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Aggie bonfire one of A&M's oldest rituals

Nov. 19, 1999

By BECKY OBERG

Staff Writer

Bonfire is a 90-year-old tradition and one of the most popular activities at Texas A&M University. It started in 1909 as a way to rally students for the game against the University of Texas. It attracts several thousand spectators each year.

'Bonfire's one of the most beloved Aggie traditions,' said Alicen Swift, a Houston senior at A&M and editor of the yearbook, Aggieland.

Swift said the residence halls and Corps of Cadets, as well as a group of juniors and seniors called the Red Pots, are responsible for building the bonfire.

'It's like their child,' said Sam Pereira, a Houston senior and Aggieland photographer.

The structure, designed to twist inward and collapse on itself as it burns, was about 40 feet high when it collapsed around 2:30 a.m. Thursday.

Student crews, cranes and tractors build the structure. Logs are wired to each other and piled in six stacks. Swift said four stacks were up when the structure collapsed.

This is the third time a collapse has occurred. One was in 1958, and wet ground caused another collapse in 1994. Both times there were no fatalities, and the pile was rebuilt and ignited.

Pereira said some professional engineering contractors from the community supervise the building of the pyramid. An estimated 6,000 to 8,000 logs, donated by land owners who need land cleared, are wired together and piled up.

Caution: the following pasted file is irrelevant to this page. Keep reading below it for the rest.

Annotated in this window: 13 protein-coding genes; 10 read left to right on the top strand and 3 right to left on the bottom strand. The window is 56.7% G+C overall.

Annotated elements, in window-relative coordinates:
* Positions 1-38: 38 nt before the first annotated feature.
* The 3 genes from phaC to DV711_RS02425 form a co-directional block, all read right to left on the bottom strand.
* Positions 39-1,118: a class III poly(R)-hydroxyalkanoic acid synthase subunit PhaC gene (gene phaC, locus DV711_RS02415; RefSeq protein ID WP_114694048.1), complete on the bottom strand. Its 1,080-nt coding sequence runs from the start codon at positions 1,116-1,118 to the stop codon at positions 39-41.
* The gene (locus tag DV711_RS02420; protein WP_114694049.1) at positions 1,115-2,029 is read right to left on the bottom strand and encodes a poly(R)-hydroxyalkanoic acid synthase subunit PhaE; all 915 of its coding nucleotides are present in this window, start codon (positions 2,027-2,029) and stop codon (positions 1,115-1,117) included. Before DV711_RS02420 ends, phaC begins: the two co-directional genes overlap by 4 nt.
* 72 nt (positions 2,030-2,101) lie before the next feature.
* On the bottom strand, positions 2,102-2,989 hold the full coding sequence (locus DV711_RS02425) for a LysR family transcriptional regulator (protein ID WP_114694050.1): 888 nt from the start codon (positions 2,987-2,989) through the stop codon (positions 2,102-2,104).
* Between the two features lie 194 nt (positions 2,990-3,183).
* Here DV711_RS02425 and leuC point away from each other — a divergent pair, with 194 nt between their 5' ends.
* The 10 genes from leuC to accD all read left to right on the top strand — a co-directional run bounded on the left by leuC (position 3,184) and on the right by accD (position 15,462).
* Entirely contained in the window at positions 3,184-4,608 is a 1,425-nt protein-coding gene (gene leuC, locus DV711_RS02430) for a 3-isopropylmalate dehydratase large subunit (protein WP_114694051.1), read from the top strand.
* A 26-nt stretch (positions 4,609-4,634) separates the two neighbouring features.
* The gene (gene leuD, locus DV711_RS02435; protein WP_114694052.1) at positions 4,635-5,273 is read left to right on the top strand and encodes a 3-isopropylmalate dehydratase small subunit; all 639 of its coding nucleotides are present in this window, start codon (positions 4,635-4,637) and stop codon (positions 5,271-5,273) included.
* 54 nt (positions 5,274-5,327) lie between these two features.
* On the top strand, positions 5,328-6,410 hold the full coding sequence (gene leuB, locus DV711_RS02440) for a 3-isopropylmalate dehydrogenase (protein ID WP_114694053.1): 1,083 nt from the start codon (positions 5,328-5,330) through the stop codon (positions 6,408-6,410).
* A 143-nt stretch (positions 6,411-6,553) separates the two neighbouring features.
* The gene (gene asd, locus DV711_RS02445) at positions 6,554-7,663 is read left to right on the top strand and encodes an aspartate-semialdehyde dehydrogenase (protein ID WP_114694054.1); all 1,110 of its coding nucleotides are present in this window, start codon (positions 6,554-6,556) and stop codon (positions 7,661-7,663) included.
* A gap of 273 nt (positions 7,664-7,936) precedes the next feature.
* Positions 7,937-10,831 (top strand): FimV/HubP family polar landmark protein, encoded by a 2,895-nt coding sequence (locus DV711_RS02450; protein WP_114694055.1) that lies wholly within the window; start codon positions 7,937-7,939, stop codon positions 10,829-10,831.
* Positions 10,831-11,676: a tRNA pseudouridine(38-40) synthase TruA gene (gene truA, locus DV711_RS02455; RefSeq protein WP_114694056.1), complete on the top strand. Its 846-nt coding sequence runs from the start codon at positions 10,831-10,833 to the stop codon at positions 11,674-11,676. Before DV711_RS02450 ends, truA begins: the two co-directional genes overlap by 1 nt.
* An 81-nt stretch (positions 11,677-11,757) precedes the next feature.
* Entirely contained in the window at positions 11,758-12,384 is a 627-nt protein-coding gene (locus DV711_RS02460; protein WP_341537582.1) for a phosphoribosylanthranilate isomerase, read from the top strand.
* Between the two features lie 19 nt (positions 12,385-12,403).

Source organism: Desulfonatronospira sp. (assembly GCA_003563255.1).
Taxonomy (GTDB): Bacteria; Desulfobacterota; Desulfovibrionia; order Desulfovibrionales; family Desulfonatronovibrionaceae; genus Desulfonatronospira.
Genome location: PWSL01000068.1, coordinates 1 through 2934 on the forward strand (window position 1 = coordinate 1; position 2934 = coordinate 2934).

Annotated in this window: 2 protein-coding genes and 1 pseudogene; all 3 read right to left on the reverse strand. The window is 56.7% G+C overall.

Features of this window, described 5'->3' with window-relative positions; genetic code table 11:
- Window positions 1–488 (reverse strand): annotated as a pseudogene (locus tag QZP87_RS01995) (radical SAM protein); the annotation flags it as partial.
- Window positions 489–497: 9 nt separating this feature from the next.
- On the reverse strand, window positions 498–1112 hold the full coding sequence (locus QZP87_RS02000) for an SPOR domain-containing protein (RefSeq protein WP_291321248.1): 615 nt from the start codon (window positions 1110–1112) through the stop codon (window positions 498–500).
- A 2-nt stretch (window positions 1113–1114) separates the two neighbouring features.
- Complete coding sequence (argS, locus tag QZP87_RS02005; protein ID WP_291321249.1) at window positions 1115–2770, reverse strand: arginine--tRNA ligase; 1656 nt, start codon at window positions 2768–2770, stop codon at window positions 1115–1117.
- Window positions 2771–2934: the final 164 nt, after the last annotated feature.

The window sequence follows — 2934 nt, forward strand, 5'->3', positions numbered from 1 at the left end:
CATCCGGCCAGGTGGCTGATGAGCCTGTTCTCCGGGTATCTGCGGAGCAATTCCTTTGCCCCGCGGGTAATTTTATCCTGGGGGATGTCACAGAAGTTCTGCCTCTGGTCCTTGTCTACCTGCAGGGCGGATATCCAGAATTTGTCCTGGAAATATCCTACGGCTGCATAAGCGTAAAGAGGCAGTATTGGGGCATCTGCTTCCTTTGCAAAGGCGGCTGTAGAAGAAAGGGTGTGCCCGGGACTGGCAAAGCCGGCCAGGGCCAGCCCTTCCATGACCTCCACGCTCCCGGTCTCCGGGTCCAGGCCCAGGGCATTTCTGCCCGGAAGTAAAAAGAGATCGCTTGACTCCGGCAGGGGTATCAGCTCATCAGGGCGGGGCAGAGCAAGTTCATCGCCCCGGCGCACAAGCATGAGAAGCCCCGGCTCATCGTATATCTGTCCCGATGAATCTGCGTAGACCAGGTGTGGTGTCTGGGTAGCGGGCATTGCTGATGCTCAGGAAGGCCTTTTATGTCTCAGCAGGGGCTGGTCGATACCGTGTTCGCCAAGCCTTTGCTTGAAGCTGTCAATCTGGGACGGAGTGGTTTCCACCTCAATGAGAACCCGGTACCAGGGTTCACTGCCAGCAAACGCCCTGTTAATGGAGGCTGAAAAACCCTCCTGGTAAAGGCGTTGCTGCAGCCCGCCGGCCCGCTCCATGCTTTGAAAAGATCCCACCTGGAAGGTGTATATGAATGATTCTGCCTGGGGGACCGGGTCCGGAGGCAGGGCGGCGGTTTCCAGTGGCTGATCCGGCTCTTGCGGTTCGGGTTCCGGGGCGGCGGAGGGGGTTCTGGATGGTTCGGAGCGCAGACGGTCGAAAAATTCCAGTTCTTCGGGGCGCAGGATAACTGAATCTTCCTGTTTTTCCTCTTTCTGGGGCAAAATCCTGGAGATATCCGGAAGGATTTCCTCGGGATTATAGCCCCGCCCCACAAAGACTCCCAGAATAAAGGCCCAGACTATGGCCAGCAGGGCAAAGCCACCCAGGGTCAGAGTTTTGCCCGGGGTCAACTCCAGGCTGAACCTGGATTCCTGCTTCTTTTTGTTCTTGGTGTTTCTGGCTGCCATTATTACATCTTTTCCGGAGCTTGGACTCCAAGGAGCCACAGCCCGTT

In 1909, bonfire was built out of trash. Lumber from dorm construction was stolen for bonfire in 1912. When a farmer's log barn was stolen for bonfire in 1935, the administration decided to take control. The first university-sponsored all-log bonfire was in 1943.

The largest Bonfire was in 1969, when the structure was 109 feet, 10 inches tall. Size was limited to 55 feet tall and 45 feet wide in 1960.

Over the years, University of Texas students have made several attempts to start the fire early. In 1933 and 1948 they dropped firebombs from an airplane. In 1956 they planted explosives. None of these attempts succeeded. Now they light red candles to 'put a hex on the Aggies.'

According to the UT Web page, the rally for this year was cancelled due to the accident, and a Unity Gathering was scheduled in its place. T-shirt proceeds for the event will go toward a memorial fund at A&M. The UT Tower will be darkened Monday evening in memory of the victims of the accident.

Swift said the bonfire was cancelled this year. The last time bonfire was cancelled was 1963, when it was cancelled because of President John F. Kennedy's assassination.